I purchased one off of eBay which showed a green dot in the photos, but unfortunately the one I received did not have the green dot. I requested a green dot charge block from the seller, and he simply gave me a refund and a return shipping mailing label. I accepted.

So, other than purchasing for full price a charging block from an Apple Store, what options are there for a good, safe charger? Third-party is fine and more powerful than the Apple cube is also fine. Any tips on how to tell if an ad for an Apple charge block is selling a real one or not?
 


Ric Ford

MacInTouch
... I'm looking for a replacement wall charger for my current iPhone 7 Plus. I have read that many "Apple OEM" chargers sold on Amazon and eBay are fake; perhaps this is true...
I'm curious about where you heard this "green dot" story. It's something I don't recall ever hearing before.

I think, in your situation, I'd just buy an iPad charger directly from Apple (iPad vs. iPhone because it has more power). That's what I use.

But, aren't we just talking about a USB power supply? They're virtually universal now in various convenient forms, e.g. surge protector/outlet strips with USB charging ports built-in.
 


I'm curious about where you heard this "green dot" story. It's something I don't recall ever hearing before.
I believe this will solve the "green dot" mystery - Apple used it as a visual mark during the iPhone 3G ultracompact recall a decade (!) ago. The green adaptors are the (green=good) replacements supplied by Apple.
Apple said:
Apple Ultracompact USB Power Adapter Exchange Program

Important Safety Notice

On September 20, 2008, Apple announced the Apple Ultracompact USB Power Adapter Exchange program.

Apple has determined that under certain conditions the new ultracompact Apple USB power adapter's metal prongs can break off and remain in a power outlet, creating a risk of electric shock. We have received reports of detached blades involving a very small percentage of the adapters sold, but no injuries have been reported.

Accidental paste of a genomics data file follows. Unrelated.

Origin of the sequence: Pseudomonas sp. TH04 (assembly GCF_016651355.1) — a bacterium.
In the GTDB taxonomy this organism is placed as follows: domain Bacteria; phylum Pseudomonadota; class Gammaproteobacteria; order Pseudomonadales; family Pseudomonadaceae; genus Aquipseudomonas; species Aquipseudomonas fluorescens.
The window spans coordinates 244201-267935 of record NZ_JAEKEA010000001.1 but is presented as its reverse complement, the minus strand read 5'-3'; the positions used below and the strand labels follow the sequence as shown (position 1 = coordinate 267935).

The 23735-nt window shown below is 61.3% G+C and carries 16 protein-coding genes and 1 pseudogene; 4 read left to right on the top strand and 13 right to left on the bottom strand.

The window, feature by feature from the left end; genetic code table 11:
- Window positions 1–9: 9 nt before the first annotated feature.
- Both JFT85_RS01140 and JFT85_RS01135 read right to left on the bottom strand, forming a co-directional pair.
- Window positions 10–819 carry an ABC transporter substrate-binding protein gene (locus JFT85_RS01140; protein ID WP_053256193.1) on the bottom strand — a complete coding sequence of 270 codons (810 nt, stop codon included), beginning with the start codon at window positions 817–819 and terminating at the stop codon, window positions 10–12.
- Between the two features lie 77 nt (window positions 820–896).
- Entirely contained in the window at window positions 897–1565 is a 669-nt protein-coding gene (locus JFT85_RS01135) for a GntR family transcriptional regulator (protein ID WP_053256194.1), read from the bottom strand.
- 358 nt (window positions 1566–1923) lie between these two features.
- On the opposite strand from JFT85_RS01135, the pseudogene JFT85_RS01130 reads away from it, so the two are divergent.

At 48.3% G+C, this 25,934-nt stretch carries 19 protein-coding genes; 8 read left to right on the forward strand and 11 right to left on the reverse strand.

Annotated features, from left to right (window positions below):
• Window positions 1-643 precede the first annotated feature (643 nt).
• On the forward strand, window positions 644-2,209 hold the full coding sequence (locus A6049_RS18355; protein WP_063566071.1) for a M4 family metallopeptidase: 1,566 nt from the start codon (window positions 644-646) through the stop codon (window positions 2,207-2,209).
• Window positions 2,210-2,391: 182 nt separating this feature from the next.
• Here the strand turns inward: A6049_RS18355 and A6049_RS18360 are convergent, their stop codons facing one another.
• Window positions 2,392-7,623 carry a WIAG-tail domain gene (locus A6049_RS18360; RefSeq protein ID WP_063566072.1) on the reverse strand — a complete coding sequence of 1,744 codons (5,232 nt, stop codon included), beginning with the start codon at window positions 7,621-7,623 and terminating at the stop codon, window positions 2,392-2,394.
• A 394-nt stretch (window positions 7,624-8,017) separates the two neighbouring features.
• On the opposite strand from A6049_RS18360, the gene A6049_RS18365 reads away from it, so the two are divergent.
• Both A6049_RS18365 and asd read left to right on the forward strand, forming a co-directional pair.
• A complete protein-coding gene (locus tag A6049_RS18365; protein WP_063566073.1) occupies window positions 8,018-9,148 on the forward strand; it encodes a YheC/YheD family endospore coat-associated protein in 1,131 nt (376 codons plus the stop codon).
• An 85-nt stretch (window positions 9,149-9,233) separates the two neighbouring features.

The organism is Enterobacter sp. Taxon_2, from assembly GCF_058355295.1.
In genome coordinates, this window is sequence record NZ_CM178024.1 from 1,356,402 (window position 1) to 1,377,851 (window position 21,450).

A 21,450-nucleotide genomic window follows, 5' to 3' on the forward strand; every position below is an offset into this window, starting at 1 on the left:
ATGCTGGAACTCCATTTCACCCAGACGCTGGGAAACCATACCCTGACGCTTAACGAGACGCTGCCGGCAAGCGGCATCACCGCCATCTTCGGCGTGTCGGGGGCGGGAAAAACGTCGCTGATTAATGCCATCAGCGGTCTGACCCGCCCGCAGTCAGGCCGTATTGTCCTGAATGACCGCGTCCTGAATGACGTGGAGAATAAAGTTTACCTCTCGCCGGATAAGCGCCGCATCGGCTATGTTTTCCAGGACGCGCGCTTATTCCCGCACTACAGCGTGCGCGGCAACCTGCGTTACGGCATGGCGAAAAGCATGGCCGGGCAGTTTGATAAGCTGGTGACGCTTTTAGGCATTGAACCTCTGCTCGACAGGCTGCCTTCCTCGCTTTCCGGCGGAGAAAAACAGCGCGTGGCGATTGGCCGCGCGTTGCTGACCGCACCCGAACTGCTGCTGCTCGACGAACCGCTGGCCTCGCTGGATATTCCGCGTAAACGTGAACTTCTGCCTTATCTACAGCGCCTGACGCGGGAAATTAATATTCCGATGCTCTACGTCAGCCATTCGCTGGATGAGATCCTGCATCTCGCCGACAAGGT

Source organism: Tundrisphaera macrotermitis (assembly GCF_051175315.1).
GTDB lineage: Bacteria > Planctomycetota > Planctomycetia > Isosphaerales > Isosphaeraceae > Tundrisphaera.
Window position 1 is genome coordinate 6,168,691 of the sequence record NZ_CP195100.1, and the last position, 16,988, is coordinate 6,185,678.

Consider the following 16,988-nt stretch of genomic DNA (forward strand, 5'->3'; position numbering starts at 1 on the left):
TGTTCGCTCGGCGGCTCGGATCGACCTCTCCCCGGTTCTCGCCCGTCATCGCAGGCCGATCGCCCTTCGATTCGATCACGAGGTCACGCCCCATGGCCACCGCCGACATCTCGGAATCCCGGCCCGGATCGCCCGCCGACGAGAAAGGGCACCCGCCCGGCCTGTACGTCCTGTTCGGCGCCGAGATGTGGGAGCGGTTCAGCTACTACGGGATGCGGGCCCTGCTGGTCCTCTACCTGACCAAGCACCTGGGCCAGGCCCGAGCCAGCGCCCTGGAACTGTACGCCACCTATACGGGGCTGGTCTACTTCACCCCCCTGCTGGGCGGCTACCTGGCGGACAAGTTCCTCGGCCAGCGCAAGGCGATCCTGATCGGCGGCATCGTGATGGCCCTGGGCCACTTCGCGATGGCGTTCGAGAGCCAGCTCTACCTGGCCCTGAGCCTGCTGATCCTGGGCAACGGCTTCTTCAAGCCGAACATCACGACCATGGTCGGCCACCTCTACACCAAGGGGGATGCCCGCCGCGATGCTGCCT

The ultracompact USB power adapters were supplied with every iPhone 3G sold in the following countries, and may also have been purchased separately as an accessory.

... If you have an ultracompact adapter with a green dot on the bottom, you already have a new, redesigned adapter and do not need to participate in this exchange program.
 


The reason for not using any ol’ USB connector is that Apple has a good deal of built in “anti-fry” circuitry. Not only are they unlikely to hurt your phone, but they shouldn’t burn your house down, either. I’m not saying dead phones or house fires are common due to third-party USB adapters, but people who have opened up both have found that Apple is cautious and puts in safeguards that generic manufacturers (even those selling under good company names) don’t.

I would pay extra for the Apple connector. There are a small number of other trustworthy companies as well.
 


eBay has numerous new Apple iPad 12W chargers, part number MD836LL/A, complete with appropriate stickers, box and instruction pamphlet for sale for $8 to $10. Any way I can tell if these are actual Apple OEM chargers?
 



I think the green dot is now gone.
My iPhone SE came without a green dot charger and a different model number (A1385) made by Artesyn, while my old stash of green dot chargers are A1265 by Flextronics. Macsales often has discounted NOS and used Apple USB chargers, all of mine appear genuine.

The nice article I read about Apple charger safety has extensive analysis and tips on identifying genuine units from Ken Shiriff's Blog, who also has posts on several other Apple and clone chargers:
 


This is a good article on why there are compelling safety reasons to spend the money on a genuine Apple charger:

Tiny, cheap, and dangerous: Inside a (fake) iPhone charger

Personally, I take a risk management perspective when thinking about decisions like this. Sure, I might be able to save a few dollars by buying a no-name charger or by taking a chance with a third-party seller... but the costs of the damage a faulty charger might cause, even if the probability is small, far outweigh the minimal benefit of paying, say, US$7.99 versus US$19. To me, making a bricked device or a fire or a shock injury as unlikely as possible is worth 11 bucks.
 


The reason for not using any ol’ USB connector is that Apple has a good deal of built in “anti-fry” circuitry. Not only are they unlikely to hurt your phone, but they shouldn’t burn your house down, either. I’m not saying dead phones or house fires are common due to third-party USB adapters, but people who have opened up both have found that Apple is cautious and puts in safeguards that generic manufacturers (even those selling under good company names) don’t. I would pay extra for the Apple connector. There are a small number of other trustworthy companies as well.